This is an excerpt from a November 2008 letter, though some of the pictures were taken later.
This weekend I spent time with some of the journalists from the region at Palic Lake. The lake is set in the very flat landscape of the Pannonian Plain and on a windy day it may have more terrain than the surrounding countryside. When I was there the lake was flat calm with mist rising, shrouding the piers and the 19th century empire hotels and villas. Palic is a piece of the Habsburg Empire that found itself just a few kilometers on the Serbian side of the border after the treaty of Trianon that set Hungary’s borders at the end of World War 1. Hungary took it back in the Second World War and in 1956 the resort became a refugee center for those fleeing in the wake of the Hungarian uprising. The monuments are largely Hungarian, leftovers from the 19th century, with a newer monument to the 1956 Hungarian rising. On Saturday morning I walked for about an hour through the cool fog, spying the spires and gingerbread that occasionally emerged from the mist, first as a loom, than as a fantastic shape that would have had bright colors but for the muting effect of the fog. The sun occasionally broke through surprising me with a slash of reflected color from a 19th century turret.
This is Central Europe with tiled roofs, carved wooden supports; villas with fanciful spires and turrets and some newly refinished copper cupolas that have yet to turn green. Then there are the grand hotels. Some of the buildings are restored and some are in the process of restoration. One in particular, the villa of a Hungarian bicyclist who lived well into his 80s is decrepit except for the plaque and statue. The house is too big to become a private house and too small to be made into a hotel. So the officials scratch their heads. A bicycle rental shop is nearby. Palic does not say “Serbia.” It’s like going abroad without a passport. The hotel I stayed in, the Park, has been remodeled graciously. The separate “gastronome” is empire grand.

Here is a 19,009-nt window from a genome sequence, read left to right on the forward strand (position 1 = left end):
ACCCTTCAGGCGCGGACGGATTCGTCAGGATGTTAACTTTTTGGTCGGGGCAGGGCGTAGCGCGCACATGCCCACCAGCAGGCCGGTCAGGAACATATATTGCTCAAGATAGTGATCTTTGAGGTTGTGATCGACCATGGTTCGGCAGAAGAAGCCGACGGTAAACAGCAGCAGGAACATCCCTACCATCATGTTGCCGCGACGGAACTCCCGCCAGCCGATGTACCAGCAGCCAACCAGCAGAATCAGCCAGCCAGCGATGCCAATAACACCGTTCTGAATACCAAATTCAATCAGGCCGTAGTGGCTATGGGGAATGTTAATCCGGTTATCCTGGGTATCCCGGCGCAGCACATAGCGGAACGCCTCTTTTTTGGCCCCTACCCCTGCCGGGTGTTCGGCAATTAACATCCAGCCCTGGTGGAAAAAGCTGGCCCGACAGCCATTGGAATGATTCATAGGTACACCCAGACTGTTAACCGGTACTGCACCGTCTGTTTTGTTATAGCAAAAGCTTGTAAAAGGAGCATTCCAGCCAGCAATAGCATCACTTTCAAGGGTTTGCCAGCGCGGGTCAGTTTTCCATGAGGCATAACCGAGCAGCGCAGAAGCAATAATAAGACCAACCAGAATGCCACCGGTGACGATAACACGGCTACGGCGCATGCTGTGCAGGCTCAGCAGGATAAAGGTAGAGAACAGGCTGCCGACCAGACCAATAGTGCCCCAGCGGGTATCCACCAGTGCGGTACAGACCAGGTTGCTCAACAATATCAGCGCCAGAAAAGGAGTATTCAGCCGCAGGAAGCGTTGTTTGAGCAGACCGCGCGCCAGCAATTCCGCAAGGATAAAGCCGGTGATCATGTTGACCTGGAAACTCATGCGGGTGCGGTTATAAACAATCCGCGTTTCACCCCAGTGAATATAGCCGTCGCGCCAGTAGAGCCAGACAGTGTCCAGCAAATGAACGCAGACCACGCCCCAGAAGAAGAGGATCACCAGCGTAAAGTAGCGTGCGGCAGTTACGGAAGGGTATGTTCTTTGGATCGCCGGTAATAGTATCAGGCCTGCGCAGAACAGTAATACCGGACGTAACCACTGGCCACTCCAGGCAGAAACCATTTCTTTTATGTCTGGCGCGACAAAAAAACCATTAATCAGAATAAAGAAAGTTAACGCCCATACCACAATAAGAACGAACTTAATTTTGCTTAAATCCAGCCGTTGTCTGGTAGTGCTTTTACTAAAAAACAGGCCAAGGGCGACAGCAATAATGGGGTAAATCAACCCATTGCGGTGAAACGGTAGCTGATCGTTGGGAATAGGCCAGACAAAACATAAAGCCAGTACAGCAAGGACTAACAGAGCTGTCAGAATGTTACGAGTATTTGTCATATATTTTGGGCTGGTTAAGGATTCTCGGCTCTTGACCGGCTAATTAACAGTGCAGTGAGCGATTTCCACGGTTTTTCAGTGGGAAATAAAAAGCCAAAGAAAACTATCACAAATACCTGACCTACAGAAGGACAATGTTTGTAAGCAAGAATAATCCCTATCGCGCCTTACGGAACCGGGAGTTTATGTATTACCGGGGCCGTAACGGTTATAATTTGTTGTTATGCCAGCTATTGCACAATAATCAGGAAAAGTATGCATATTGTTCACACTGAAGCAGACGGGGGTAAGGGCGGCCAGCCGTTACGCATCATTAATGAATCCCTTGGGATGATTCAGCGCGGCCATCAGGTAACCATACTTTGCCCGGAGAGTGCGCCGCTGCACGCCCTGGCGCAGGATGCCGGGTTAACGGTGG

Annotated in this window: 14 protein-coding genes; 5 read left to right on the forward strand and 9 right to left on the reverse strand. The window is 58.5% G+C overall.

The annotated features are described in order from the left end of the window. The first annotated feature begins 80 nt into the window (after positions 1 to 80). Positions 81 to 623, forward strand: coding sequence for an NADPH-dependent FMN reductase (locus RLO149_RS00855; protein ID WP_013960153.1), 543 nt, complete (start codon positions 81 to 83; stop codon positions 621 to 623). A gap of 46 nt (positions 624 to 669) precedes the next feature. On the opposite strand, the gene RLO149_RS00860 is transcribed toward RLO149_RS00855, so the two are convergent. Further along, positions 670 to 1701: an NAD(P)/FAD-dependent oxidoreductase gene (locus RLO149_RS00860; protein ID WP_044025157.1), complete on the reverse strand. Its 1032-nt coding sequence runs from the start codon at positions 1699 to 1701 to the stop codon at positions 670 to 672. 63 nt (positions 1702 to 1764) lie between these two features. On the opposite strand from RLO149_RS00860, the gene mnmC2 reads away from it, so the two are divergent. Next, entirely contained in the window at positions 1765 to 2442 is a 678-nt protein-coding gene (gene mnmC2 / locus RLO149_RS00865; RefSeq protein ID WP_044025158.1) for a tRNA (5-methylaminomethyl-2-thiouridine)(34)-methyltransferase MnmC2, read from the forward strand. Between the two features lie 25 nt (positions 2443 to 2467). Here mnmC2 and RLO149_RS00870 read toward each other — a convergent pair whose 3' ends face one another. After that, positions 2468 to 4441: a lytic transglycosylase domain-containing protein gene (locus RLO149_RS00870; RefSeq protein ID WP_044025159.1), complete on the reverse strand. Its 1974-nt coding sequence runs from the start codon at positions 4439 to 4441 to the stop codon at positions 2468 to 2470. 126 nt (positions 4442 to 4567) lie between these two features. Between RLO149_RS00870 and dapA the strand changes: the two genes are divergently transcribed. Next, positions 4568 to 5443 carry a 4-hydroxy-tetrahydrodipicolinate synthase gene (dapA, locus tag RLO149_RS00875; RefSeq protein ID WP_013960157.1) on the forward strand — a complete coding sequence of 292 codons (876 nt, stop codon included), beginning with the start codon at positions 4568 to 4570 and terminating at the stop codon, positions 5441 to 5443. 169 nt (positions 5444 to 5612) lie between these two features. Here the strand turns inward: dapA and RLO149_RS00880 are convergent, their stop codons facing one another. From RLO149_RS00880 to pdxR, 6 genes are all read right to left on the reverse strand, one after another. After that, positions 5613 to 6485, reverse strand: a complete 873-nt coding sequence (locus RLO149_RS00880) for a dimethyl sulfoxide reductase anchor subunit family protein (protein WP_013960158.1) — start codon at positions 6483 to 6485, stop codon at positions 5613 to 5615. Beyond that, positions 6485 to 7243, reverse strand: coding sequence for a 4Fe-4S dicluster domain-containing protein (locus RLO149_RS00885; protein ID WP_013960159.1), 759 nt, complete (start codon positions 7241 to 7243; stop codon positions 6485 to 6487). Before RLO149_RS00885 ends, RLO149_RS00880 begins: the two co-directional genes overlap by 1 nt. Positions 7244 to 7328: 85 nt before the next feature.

And this is from a letter written in June 2010.
Palic is a lake resort on the Serbian-Hungarian border. In the second half of the 19th Century it was very fashionable, the Hapsburg equivalent of Victorian Cape May. The buildings from the 1860s have wonderful covered porches, great for watching prairie thunderstorms roll over the lake. But hotel management uses the porch for storing furniture and serve food inside where the view of the lake is obscured by furniture piled on the porch. When they do serve outside they don’t use the tables close to the lake, but only serve at tables close to the kitchen. I come to look at the lake but the waiters don’t want to walk the extra 20 paces to a table with a view. There are some new hotels near the lake and, amazingly, they put muddy parking lots between the lake and the hotel rather than behind the hotel. Lake front rooms overlook mud. Why have a lake?
We took a pontoon boat to look at some of the grand mansions and the fine old Hungarian pavilions. But the swimming pavilions are, sadly, empty. You can’t swim in the lake, it is too polluted. When you ask about it, even when you don’t ask. you learn that the lake is un-swimmable because of the Americans. They claim that NATO dropped one or two bombs into the lake in 1999 and, depending on who you talk to, they either make it too dangerous to dredge or the depleted uranium in the bombs make swimming too dangerous.
What they don’t tell you is that there have been two surveys, one in 2004 by the Serbs and one in 2006 by the European Union. Both surveys found no unexploded bombs in the lake. The reason the lake is polluted is because people in Subotica have not paid their water bills so the sewage plant does not have the budget to operate properly. You can’t swim because of fecal matter. But Serbs will tell tourists, and probably believe themselves, that the reason you can’t swim is NATO. It’s easier to blame NATO than deal with pollution. An American bomb, not Serbian s**t, is reason you can’t swim in Palic Lake.